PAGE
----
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One time, I had a cold. I wasn't feeling tired, so I decided a game of racquetball (lots of running around that I'm not used to) would be good for me. I ended up sicker, with a deep bronchial cough for about two weeks longer. 

 

So now, when I'm sick, I don't exercise until I can at least breathe easily again. 

 

So there's a little anecdote for you.

 

FWIW I got a cold about 2 weeks ago, and it turned into the same deep wheezy cough. That without me doing any exercise during my illness. But I refuse to go to the gym until I can breathe again, just in case it gets worse :D

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I don't think it's better or worse either way. It depends on how you feel.

 

I'll admit I was hoping for some scientific studies on it.  Perhaps there haven't been any?  Perhaps we're all so different (how our bodies react to viruses) that there is no clear answer?

 

I guess I was wondering if mild exercise would help via better blood flow - or hurt due to taxing the body when it really needs to put its resources toward fighting the invaders.

 

Oh well.  I still need to decide if I'm heading out on another walk to get my second mile in...

 

I've been doing nothing but sitting here since 12:30(ish) - watching TV, talking with my mom, playing games on the computer - and the heart rate is still 100 with the oxygen percentage down to 93%.  It's pretty amazing how the body works to fight off a virus - making adjustments as it can - homeostasis in action.  I just wish I knew how to give it a boost.

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I'll admit I was hoping for some scientific studies on it.  Perhaps there haven't been any?  Perhaps we're all so different (how our bodies react to viruses) that there is no clear answer?

 

 

 

I don't recall seeing any but maybe I just didn't look hard enough. It would be an interesting issue to study though, wouldn't it? 

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I don't recall seeing any but maybe I just didn't look hard enough. It would be an interesting issue to study though, wouldn't it? 

 

I think so.  I've seen studies on exercise and injury (back, etc) and lately exercise and concussions (I suppose that's still an injury), but not exercise and viruses.

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For me, it depends on the exercise. If I have a tennis match scheduled, I will do almost anything to get there and play because I love it. Even if I have to drag my body home, it's worth it.  :D  If the exercise is walking the dog in -15 with wind chill, I'll pass and go to bed just to prove it to myself that I need rest. ;) 

Edited by wintermom
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I think as long as you are able to breathe, continuing with your usual exercise is fine. I'm not sure if it's still the same advice, but I remember being told that if the congestion is mostly above the neck, regular exercise is fine, if it's below the neck in your lungs, you should rest more.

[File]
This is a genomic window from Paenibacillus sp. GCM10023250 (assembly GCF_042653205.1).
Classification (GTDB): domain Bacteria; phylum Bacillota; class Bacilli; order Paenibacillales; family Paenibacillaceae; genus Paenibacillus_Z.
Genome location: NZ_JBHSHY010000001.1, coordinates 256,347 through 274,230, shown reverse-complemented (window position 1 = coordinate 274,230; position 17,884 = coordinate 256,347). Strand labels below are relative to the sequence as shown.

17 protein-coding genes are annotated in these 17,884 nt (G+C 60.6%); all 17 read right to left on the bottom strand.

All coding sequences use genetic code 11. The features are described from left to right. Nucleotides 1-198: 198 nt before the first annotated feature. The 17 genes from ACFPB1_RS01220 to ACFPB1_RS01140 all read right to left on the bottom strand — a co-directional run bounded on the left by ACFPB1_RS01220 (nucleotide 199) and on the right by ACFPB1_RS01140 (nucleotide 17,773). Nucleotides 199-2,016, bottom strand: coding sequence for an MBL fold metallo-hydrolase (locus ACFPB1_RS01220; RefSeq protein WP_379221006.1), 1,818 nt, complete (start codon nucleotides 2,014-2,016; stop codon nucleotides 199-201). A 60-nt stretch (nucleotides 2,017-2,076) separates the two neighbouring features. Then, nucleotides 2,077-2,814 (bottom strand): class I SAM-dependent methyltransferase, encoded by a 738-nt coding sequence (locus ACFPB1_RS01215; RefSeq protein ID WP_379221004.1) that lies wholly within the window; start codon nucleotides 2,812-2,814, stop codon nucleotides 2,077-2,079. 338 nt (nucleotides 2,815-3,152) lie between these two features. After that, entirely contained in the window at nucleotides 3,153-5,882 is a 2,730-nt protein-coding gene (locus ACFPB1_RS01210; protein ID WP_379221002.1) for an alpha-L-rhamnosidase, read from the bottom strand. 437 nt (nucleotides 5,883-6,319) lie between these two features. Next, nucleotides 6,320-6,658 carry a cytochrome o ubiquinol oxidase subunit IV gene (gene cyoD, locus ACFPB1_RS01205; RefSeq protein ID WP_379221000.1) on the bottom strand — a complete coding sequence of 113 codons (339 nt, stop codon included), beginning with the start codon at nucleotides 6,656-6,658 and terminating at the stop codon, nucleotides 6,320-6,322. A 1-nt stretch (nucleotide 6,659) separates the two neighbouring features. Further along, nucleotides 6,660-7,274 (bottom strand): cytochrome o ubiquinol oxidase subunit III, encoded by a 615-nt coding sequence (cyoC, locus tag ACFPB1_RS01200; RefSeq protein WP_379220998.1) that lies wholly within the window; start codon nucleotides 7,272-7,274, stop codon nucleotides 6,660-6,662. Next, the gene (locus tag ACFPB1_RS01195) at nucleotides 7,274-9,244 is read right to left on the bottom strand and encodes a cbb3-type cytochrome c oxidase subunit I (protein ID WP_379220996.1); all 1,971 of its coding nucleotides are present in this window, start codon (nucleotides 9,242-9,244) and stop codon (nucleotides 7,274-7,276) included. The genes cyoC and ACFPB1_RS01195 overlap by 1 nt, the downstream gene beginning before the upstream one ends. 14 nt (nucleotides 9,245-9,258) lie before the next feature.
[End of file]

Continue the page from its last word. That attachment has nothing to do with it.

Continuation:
This is my general rule of thumb.  Along with listen to your body and if you start to feel like crud, tone it down or quit.  Generally I find exercising gets the congestion warmed up and moving (sorry to be gross). 

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When I was really into running, the (research based) rule of thumb was --- if it's above the neck, you're good to go (full workout); if it's below the neck, you need to rest. 

 

So, snotty head is fine to run (just be prepared to send snot rockets into the woods). Actually, exercise tends to do a great job of clearing sinuses. But, if you have a bad chest cold, take a chill, and get in bed!

 

Likewise, body chills/fever, etc, is below the neck, and for sure requires "relative" rest, if not full on couch-ridden rest. 

 

That said, "rest" in these terms means "relative rest", not sitting on your butt. So, if you usually run 5 miles, maybe you'd run 2 or 3 at a slower than normal pace. Scheduled for 40 miles this week . . . maybe do 25 and skip the speed workouts and shorten your long run. Or maybe you'd just go for a nice hike or walk some days in place of a more serious endeavor. 

 

In my general experience, a couple/few mile nice walk never hurt anybody unless you're really disabled by an injury or severe illness. 

 

 

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Well, whether walking the mile helped or not (never did that second mile), or maybe it was the Cold Eeze I've taken every night since Thursday night, either way - or combo of both - I'm very happy to report that the cold is essentially gone this morning.  I came down with it Friday - gone by Monday.  Whatever else might be wrong, I'm quite pleased with the efficiency of my immune system - esp since hubby came down with his on Tuesday and still has it.  (Poor guy!)

 

To add data... he did every walk I did when I was sick - and a couple more we both did when he was sick and I wasn't.  He does Cold Eeze some, but not as often.  He doesn't work at school, so isn't exposed to as many of our virus "friends" as I am and he gets less sleep on a regular basis.  Or maybe there was something special in the Chinese Moo Goo Gai Pan I ate last night - some special Oriental cure?   :lol: (He had Beef Chow Mai Fun.)

 

One can use the data point however one wishes.  I'm just glad to be starting my week feeling like myself again and not needing an endless supply of tissues!

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If I have a mild cold, I feel better after I exercise. However, if I'm feeling sick to the point that stairs feel like effort I don't bother. I believe in the healing power of sleep and think that in some situations a nap is more beneficial than a walk. I'm not sure you can always know until after you DO the exercise and see if it was a boost or a mistake. :-/

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for me - it depends upon how sick I am, and what specific exercise I'm doing.   painful experience taught me to really listen to my body lest I make it worse.

 

I do know a woman who ran all through her treatment for hodgkins - and feels it made everything easier for her.

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That must be what hubby is doing wrong!   :lol:  :lol:  :lol:

 

At the moment, he's out working on his sailboat (a freebie he was given this winter - he's in love).

 

 

....unless they have a sailboat (or other toy critically important project) they need to get on.

 

Happiness is quite curative.

 

Bill